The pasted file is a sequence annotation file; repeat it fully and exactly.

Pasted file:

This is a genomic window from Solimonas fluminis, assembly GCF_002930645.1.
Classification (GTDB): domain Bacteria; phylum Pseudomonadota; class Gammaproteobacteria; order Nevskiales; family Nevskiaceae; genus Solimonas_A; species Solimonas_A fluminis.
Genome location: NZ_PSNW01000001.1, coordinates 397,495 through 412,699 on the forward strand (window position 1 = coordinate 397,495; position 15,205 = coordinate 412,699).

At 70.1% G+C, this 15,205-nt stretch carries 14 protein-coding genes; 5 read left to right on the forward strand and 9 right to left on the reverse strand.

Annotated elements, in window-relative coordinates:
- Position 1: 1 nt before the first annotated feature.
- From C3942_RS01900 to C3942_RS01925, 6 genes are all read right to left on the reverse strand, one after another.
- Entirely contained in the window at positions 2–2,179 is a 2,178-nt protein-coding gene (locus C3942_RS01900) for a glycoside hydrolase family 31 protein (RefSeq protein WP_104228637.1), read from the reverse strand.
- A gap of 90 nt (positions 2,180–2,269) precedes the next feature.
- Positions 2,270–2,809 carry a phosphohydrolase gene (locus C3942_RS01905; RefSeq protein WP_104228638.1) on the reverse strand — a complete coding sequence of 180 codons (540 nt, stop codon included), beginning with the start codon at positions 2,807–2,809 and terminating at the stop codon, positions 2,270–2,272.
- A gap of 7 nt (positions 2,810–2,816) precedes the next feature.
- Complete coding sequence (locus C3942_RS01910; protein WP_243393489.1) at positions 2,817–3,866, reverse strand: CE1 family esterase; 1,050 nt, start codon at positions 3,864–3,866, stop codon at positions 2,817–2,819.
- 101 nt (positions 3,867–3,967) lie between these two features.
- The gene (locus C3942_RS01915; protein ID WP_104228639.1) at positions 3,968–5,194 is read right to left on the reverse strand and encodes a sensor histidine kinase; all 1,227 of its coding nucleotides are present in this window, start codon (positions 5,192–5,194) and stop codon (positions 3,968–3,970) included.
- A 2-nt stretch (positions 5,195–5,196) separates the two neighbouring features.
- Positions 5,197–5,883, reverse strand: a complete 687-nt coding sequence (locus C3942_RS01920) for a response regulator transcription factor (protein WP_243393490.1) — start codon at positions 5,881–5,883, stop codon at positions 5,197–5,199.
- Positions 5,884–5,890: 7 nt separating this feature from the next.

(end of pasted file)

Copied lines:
This is a genomic window from Solimonas fluminis, assembly GCF_002930645.1.
Classification (GTDB): domain Bacteria; phylum Pseudomonadota; class Gammaproteobacteria; order Nevskiales; family Nevskiaceae; genus Solimonas_A; species Solimonas_A fluminis.
Genome location: NZ_PSNW01000001.1, coordinates 397,495 through 412,699 on the forward strand (window position 1 = coordinate 397,495; position 15,205 = coordinate 412,699).

At 70.1% G+C, this 15,205-nt stretch carries 14 protein-coding genes; 5 read left to right on the forward strand and 9 right to left on the reverse strand.

Annotated elements, in window-relative coordinates:
- Position 1: 1 nt before the first annotated feature.
- From C3942_RS01900 to C3942_RS01925, 6 genes are all read right to left on the reverse strand, one after another.
- Entirely contained in the window at positions 2–2,179 is a 2,178-nt protein-coding gene (locus C3942_RS01900) for a glycoside hydrolase family 31 protein (RefSeq protein WP_104228637.1), read from the reverse strand.
- A gap of 90 nt (positions 2,180–2,269) precedes the next feature.
- Positions 2,270–2,809 carry a phosphohydrolase gene (locus C3942_RS01905; RefSeq protein WP_104228638.1) on the reverse strand — a complete coding sequence of 180 codons (540 nt, stop codon included), beginning with the start codon at positions 2,807–2,809 and terminating at the stop codon, positions 2,270–2,272.
- A gap of 7 nt (positions 2,810–2,816) precedes the next feature.
- Complete coding sequence (locus C3942_RS01910; protein WP_243393489.1) at positions 2,817–3,866, reverse strand: CE1 family esterase; 1,050 nt, start codon at positions 3,864–3,866, stop codon at positions 2,817–2,819.
- 101 nt (positions 3,867–3,967) lie between these two features.
- The gene (locus C3942_RS01915; protein ID WP_104228639.1) at positions 3,968–5,194 is read right to left on the reverse strand and encodes a sensor histidine kinase; all 1,227 of its coding nucleotides are present in this window, start codon (positions 5,192–5,194) and stop codon (positions 3,968–3,970) included.
- A 2-nt stretch (positions 5,195–5,196) separates the two neighbouring features.
- Positions 5,197–5,883, reverse strand: a complete 687-nt coding sequence (locus C3942_RS01920) for a response regulator transcription factor (protein WP_243393490.1) — start codon at positions 5,881–5,883, stop codon at positions 5,197–5,199.
- Positions 5,884–5,890: 7 nt separating this feature from the next.